I've never really thought my boats problem was a big issue. It is sound. I have replaced the tabbing a few times. She's been sailed very hard, and only slightly less so now. My only visible failure is the upper surface of the step is warped several millimeters downward and the tabbing is moved a bit in the same direction.

Not sure what reefed should do. Either ponder the forces and bending for a while and come up with a modification. As I wrote earlier, putting the force into the keel may not solve the problem as it gets the force no closer to its destination at the port chainplate. Or contact a boatbuilder for a review.

Reefed: Do you have forward and aft lower shrouds, or just two?
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Old 07-12-2012, 08:39   #8
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Re: Need Advice For Compression Post Support

In the bilge photo, towards the right end and bottom of the 2 by, are those not open cracks in the U beam? Maybe I am seeing more than is there.
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Old 07-12-2012, 09:14   #9
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Re: Need Advice For Compression Post Support

There are those here who will shoot me down for this post but here goes. I would damn the section off under the compression post install a drain tube and fill the the void under the post with concrete. Yes I said concrete, when you think about this from an engineering point of view it makes perfect sense as concrete has great compression strength (just what you need here) is water proof (great for in the bilge) and is cheap and easy to work with. you could spend thousands to to do what concrete cad do for less than 100. FRP and FRP filler is plastic and will flex and compress under long term load, concrete will not. I have seen several repairs done like this and all worked great. I know some will say this is nuts but it works and this is a 30 YO coastal cruiser not a hi end racer. Pour concrete let it set for a week and go sailing!
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Old 07-12-2012, 10:30   #10
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Re: Need Advice For Compression Post Support

First of all, I am surprised there seems to be a void under the post - no wood block, no solid grp??? Or has the support/block been removed for taking the images?

Or else what did the designer/builder think of the loads? Puzzled.

Then I would (with the mast off the deck) remove the post and cut the support grp form open and then I would build a solid filler all the way to the top of the space wood, grp, or as someone noticed concrete perhaps. Then replace the post. Then re-stepp the mast and tension the rigging.

If the roof area is unsupported over a larger stretch there will be no cracks there.

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Old 07-12-2012, 16:49   #11
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Re: Need Advice For Compression Post Support

Quote:
Originally Posted by DeepFrz View Post
In the bilge photo, towards the right end and bottom of the 2 by, are those not open cracks in the U beam? Maybe I am seeing more than is there.
Maybe. We don't know.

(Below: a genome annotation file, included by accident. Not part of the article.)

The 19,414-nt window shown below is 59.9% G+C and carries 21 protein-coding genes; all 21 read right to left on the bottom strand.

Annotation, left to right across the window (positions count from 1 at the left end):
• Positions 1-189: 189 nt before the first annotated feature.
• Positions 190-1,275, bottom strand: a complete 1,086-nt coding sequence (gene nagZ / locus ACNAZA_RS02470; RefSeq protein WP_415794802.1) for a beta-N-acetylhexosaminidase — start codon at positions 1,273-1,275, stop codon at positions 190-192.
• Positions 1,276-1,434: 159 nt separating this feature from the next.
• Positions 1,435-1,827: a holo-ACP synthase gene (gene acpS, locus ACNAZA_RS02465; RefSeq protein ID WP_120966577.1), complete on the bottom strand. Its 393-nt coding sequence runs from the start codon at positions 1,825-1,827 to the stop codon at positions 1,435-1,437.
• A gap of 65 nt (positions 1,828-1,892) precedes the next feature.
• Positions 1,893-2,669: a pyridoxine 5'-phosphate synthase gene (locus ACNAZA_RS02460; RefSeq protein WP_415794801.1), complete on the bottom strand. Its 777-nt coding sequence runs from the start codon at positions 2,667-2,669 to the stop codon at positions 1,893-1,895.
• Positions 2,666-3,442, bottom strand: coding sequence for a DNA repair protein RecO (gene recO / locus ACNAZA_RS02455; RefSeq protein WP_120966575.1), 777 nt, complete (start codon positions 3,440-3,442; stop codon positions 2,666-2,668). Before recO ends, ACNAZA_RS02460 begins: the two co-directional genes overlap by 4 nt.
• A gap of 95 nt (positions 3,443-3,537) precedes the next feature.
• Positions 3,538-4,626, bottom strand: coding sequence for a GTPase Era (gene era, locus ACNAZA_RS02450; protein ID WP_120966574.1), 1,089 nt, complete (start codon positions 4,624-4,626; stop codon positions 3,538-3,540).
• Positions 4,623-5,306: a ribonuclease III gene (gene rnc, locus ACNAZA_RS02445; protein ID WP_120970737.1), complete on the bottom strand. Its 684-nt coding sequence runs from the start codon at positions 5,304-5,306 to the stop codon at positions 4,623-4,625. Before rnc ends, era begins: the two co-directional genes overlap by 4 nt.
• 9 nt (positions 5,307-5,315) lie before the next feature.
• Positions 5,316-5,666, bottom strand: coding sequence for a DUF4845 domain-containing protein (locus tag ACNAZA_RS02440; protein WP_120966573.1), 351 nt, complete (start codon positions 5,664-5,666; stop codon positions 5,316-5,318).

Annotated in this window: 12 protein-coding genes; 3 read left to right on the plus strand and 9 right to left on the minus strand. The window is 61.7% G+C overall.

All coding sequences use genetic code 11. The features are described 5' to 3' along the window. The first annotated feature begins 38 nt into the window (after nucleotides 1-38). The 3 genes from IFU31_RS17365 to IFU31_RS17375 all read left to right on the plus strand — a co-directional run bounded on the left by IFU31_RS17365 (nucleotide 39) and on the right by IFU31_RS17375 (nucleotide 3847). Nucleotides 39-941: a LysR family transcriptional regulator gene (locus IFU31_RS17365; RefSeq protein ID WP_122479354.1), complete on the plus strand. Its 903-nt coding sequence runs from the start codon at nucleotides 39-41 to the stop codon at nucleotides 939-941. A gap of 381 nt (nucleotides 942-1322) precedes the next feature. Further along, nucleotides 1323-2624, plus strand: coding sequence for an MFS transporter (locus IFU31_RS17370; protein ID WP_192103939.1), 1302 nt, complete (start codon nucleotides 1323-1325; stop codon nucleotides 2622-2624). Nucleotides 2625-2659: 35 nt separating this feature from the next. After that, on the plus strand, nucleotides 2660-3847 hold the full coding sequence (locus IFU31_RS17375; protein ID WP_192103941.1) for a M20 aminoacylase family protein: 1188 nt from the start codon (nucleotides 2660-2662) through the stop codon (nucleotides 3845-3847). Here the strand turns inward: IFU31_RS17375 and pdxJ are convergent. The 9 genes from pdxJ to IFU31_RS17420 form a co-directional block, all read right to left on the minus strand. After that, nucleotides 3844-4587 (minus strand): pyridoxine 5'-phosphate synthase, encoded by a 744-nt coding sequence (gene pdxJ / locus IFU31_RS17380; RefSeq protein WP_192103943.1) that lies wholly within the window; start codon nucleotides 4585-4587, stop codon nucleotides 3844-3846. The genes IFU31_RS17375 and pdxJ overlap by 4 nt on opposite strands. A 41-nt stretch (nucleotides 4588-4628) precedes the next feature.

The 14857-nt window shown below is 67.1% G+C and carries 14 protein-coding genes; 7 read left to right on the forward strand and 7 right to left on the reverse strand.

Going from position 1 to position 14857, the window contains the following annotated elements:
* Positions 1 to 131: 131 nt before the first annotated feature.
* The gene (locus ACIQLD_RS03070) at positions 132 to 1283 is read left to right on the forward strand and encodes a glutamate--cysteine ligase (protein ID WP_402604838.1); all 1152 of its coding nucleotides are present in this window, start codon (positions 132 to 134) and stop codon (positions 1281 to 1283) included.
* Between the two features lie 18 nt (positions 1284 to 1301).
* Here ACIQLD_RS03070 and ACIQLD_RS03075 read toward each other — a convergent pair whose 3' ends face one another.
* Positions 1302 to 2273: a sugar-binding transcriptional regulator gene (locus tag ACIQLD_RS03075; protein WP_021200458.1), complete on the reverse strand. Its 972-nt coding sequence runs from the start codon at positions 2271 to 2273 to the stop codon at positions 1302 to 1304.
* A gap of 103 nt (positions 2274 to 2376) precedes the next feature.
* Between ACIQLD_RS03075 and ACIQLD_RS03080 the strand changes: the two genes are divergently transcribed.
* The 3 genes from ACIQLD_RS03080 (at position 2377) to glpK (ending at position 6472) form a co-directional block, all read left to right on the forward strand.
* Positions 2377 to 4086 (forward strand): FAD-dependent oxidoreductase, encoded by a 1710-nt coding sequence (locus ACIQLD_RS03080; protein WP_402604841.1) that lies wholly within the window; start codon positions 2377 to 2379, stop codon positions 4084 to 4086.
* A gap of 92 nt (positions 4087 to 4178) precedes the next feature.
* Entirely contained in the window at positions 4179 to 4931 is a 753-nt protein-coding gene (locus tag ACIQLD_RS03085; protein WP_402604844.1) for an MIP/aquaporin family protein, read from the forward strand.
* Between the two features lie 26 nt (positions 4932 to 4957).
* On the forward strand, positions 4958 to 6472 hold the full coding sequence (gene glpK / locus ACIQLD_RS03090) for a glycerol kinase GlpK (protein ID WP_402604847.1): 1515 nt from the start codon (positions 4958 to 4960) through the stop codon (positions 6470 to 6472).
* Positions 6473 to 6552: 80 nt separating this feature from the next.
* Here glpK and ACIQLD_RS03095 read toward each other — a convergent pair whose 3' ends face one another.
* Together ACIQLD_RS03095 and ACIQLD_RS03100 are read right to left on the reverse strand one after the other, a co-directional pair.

The concrete is a clever idea. Very "shadetree." But we are not dealing with those magnitude of forces. And there is the real possibility that the hull and keel area there is not designed to take the load. Cal's have thin layups wherever they can. The stress would just move to a new area. Like I said above: the stress needs to go from the step to the chainplates. That's how boats work. A rod and turnbuckle from the step to the chainplate would be better, but probably blocks the doorway.
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Old 07-12-2012, 20:01   #12
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Re: Need Advice For Compression Post Support

Thanks for the welcome and all the replies.

Less the 400 2 25s were built and I havenít found a user group. No doubt somebody has done this repair but finding themÖÖ.thatís whatís so great about this forum!

I agree using foam and epoxy in the bilge may strengthen things and Iíve read several threads about using concrete to replace the wood compression post bilge block but as pointed out spreading the load is critical.

I looked over the tabbing this afternoon and it looks good Ė no breaks, separation, cracks, or deformation that I can tell. After thorough inspection again around the mast there are no stress cracks or deck sag Ė maybe Iím wrong but if the mast step was compressing and pushing the post down I would think there would be signs of deformation on deck Ė weíve all seen it in many other threads. With no deck sag Iím a little hesitant to jack up the floor which would raise a deck that hasnít compressed.

Maybe stiffening the crossbeam and spreading the load is a possibility.

I did ease the rigging when I got the boat - it was really tight and could have contributed to the problem. From what I can see of the chainplates they're in good condition, the aft lower shrouds are bolted to the side of the cabin trunk and there are no stress cracks around them. The forward lowers are bolted to the vee birth bulkheads and appear good as does the tabbing.

The starboard salon/head bulkhead is attached to the post but the port bulkhead doesnít - tabbing looks good. The head door slides athwart ships.

I hope there arenít cracks in the u beam, I felt around this afternoon and didnít feel anything - but the big stress crack in the cabin sole is visible in the bilge photo.

Iím surprised thereís a void under the post too! I donít think anything ever was there. And Iím concerned about moving the problem (stress) to an area that wasnít designed for it.

I do like to put the rail down, however, sheís in Lake Wallula and only gets into swells when we go down to McNary dam so thereís usually no pumping.

Thanks for all your thoughts!